Start out in the scenic lakeside getaway of Lake Geneva and head north on Highway 120. You’ll pick up Interstate 43 north briefly, before exiting at Highway 83, where you’ll be back in scenic splendor in no time. In Hartford, take a quick jog east on Highway 60 and connect to Highway 144 north. In West Bend, take US 41 north to County Highway G. Enjoy Wisconsin’s “alphabet soup” of county roads as you continue north, taking County G to County T to County A, which also becomes County P. Confused? That’s okay, you’ll enjoy the drive.
Just outside the village of Elkhart Lake, where A and P split up, you’ll actually be driving on the original Elkhart Lake road race course used from 1950 to 1953. Follow the historic markers that denote the old course, and head into town for lunch at the Lake Street Café, or have a beer where all the legends have drank at Siebken’s Bar.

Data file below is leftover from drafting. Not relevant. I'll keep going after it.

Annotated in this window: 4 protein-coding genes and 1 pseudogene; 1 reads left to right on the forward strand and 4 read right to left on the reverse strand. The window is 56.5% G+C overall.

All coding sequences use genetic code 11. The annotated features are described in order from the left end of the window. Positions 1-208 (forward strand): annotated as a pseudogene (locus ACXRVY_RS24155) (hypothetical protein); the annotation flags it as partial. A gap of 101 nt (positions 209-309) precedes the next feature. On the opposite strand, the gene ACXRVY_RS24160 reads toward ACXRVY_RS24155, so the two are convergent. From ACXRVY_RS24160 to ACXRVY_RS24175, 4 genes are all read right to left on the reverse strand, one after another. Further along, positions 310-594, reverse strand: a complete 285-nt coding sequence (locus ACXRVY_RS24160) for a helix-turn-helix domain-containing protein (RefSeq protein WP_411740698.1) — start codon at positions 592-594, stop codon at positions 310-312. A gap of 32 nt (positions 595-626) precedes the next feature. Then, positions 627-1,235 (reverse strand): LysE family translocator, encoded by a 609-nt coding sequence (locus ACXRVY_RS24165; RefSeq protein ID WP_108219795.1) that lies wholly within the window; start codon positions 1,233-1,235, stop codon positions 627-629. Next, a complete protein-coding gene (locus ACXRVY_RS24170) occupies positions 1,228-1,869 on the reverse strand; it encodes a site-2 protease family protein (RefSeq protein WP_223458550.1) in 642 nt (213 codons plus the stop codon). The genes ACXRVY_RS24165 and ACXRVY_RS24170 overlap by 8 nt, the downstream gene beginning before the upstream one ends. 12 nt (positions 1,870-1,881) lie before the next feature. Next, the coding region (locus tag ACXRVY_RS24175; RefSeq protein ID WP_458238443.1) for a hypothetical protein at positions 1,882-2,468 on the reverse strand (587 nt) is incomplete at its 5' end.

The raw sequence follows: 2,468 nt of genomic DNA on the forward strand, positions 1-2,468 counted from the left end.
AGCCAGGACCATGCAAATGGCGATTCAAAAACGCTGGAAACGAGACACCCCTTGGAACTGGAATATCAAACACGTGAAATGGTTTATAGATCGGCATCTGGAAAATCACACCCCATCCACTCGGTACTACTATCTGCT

Tennessee Gold: 165 miles, ~3.5 hours
Between Interstates 75 and 65 just south of the Kentucky-Tennessee border is a serpentine ribbon of asphalt that would make the famous dragon at Deals Gap tuck its tail. The road is Highway 52, and it takes you through canyons and forests that will command your attention. It also connects remote villages with evocative names like Red Boiling Springs and Rugby.
From I-75, you’ll need to exit at Pioneer and head west on Highway 63. When you reach Highway 27, head south for a couple of miles and make a right to pick up Highway 52. Enjoy this unspoiled and lightly trafficked southern backroad for nearly a 150 miles of its winding allure before reaching I-65 in Portland.